Forget fireworks: Nothing says “Fourth of July” like bunting. Gazebos and porches, ready your railings for some…cloths for sifting flour?
The OED first cites bunting in 1742 in a naval context, naming the worsted cloth used to make flags. Now, bunting can name an individual flag and flags more generally. I tend to associate bunting with the semi-circular flags displayed during the US’s Independence Day.
So, why bunting? The origin is unknown, but many have conjectured that it derives from a dialectical form of bunt, “to sift meal.” Another term for this is bolt, as in a bolting-cloth whose mesh weave served as a sieve for flour–and, apparently, as a fabric for flags.
In addition to flour, your kitchen may house a tammy cloth, which some think derives from the French étamine, a “bolting-cloth” and “bunting.” This word, related to stamen, has by analogy inspired the aforementioned derivation of bunting, though the OED doubts that it makes it through the sieve, so to speak.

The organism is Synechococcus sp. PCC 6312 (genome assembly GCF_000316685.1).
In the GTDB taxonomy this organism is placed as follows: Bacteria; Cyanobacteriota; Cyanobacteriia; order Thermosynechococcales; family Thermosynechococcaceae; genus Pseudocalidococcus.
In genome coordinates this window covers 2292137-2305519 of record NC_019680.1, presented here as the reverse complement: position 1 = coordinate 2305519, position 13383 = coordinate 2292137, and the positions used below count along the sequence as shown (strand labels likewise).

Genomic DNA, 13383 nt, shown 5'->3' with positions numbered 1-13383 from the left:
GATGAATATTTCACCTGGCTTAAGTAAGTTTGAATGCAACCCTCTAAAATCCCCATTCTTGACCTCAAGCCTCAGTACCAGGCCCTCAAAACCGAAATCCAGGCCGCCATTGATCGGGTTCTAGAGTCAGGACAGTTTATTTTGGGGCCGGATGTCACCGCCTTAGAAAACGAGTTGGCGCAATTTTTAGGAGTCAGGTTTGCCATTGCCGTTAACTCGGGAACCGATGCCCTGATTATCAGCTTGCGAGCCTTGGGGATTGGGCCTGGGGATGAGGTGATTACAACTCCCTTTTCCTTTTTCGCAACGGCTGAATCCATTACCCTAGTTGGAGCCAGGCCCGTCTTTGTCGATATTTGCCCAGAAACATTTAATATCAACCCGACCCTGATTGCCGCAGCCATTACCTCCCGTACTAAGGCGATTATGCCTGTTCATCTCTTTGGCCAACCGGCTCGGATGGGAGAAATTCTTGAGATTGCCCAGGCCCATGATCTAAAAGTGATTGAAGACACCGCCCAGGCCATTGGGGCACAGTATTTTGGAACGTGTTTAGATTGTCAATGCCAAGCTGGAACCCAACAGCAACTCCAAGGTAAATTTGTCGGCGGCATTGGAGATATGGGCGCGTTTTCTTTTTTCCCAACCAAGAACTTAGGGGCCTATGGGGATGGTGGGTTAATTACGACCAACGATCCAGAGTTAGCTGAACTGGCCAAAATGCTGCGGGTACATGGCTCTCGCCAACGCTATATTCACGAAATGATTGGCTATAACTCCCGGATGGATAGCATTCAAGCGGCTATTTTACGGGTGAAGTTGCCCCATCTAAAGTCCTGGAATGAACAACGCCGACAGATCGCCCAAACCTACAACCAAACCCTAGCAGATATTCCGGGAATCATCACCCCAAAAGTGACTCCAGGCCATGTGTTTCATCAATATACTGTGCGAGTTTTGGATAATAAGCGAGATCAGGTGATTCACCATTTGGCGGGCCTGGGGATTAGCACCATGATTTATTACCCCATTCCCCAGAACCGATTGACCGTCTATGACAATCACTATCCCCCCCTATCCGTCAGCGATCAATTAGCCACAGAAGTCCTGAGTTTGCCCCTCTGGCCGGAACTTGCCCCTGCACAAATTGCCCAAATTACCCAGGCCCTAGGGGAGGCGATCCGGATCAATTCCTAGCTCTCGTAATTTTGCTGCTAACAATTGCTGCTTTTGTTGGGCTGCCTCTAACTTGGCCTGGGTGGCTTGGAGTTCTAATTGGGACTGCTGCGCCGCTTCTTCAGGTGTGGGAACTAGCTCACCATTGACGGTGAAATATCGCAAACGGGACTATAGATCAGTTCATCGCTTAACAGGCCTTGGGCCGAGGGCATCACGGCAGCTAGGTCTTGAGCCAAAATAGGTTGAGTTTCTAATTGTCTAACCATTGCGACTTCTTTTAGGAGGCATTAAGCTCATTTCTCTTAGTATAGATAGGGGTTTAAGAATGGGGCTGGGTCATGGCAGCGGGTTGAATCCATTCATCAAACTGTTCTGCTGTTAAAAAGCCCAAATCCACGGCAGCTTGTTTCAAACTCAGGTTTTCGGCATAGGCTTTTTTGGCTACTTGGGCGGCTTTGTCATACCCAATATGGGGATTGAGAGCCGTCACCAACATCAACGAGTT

Instead, we might not look to the material of bunting but its pattern, such as the red, white, and blue of the US’s patriotic banners. German has bunt and Dutch bount for “parti-coloured,” the OED notes.
As for bunt? It may be a form of bolt (or boult), “to sift,” which might be related to the word bureau, originally named for a dark woolen cloth, later the desk on which it was laid. Ernest Klein, however, takes bunt back to the Latin bonus (sifted through *bonitare, “to make good,” which was then filtered through Old French).
Amber waves of grain? Federal bureaucracy? The good that comes with any public holiday? Whatever its origin, the etymology of bunting has got America covered on July 4th.